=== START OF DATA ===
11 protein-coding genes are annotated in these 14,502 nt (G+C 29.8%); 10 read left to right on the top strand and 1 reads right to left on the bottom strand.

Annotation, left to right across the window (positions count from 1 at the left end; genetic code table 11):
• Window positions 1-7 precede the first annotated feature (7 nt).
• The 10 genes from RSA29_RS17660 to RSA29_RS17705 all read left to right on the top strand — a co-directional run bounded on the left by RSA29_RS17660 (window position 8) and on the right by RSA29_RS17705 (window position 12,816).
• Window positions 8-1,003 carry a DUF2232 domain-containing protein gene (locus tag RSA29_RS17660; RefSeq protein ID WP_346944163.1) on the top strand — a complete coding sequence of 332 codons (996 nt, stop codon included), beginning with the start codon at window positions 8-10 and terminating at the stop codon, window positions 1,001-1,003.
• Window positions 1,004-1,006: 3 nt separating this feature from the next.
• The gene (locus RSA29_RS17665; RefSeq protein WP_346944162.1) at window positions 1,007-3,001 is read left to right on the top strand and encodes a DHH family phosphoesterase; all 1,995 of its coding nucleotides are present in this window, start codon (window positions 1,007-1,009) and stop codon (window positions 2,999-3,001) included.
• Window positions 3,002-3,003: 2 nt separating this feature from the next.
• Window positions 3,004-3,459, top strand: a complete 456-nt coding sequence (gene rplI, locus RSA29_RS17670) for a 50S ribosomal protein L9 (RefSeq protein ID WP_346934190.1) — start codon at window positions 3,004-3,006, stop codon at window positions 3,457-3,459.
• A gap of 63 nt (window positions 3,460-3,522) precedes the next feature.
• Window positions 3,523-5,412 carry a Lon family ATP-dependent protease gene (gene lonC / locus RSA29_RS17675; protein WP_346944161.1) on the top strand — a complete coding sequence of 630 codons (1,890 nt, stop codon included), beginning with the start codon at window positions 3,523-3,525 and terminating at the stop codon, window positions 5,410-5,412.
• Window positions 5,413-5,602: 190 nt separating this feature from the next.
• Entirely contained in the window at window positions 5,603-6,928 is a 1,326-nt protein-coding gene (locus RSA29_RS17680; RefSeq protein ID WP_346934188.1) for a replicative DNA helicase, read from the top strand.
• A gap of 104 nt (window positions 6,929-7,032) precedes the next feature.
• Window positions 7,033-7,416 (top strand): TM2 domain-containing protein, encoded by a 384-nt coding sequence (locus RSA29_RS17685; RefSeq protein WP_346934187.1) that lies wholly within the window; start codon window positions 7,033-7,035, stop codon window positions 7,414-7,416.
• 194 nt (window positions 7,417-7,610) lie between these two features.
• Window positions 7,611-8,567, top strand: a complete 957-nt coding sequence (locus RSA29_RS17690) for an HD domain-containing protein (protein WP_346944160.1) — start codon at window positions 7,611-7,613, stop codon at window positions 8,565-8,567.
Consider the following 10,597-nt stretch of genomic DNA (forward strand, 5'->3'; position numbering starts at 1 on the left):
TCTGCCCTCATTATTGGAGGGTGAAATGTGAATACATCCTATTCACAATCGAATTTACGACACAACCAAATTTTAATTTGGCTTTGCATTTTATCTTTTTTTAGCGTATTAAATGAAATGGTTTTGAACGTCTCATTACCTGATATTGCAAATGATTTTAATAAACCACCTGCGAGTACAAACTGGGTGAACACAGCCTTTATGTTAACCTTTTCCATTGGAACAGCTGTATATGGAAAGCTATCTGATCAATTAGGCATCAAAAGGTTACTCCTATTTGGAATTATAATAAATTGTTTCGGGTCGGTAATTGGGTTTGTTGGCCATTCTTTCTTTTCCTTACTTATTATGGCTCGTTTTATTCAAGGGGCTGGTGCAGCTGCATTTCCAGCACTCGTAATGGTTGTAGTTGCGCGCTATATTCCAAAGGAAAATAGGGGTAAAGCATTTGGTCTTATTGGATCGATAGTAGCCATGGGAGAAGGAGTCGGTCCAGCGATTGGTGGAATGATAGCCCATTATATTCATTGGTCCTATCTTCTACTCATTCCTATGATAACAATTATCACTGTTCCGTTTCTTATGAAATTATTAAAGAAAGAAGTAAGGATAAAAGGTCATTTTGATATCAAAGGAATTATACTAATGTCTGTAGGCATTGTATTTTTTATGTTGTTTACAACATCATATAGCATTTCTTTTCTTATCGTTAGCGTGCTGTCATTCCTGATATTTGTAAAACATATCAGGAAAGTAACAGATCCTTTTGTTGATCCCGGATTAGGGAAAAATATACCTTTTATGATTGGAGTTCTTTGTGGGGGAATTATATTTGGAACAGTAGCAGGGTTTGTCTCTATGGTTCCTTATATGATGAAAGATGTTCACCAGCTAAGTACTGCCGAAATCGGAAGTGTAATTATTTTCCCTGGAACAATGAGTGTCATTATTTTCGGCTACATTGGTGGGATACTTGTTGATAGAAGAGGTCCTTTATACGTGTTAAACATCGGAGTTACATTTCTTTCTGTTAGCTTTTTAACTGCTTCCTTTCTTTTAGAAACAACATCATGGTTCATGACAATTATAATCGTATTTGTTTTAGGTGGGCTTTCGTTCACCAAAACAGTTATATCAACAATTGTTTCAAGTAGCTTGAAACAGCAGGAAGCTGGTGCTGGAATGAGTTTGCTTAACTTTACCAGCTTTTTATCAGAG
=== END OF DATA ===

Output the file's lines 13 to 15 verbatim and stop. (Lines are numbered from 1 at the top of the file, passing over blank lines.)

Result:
• Entirely contained in the window at window positions 5,603-6,928 is a 1,326-nt protein-coding gene (locus RSA29_RS17680; RefSeq protein ID WP_346934188.1) for a replicative DNA helicase, read from the top strand.
• A gap of 104 nt (window positions 6,929-7,032) precedes the next feature.
• Window positions 7,033-7,416 (top strand): TM2 domain-containing protein, encoded by a 384-nt coding sequence (locus RSA29_RS17685; RefSeq protein WP_346934187.1) that lies wholly within the window; start codon window positions 7,033-7,035, stop codon window positions 7,414-7,416.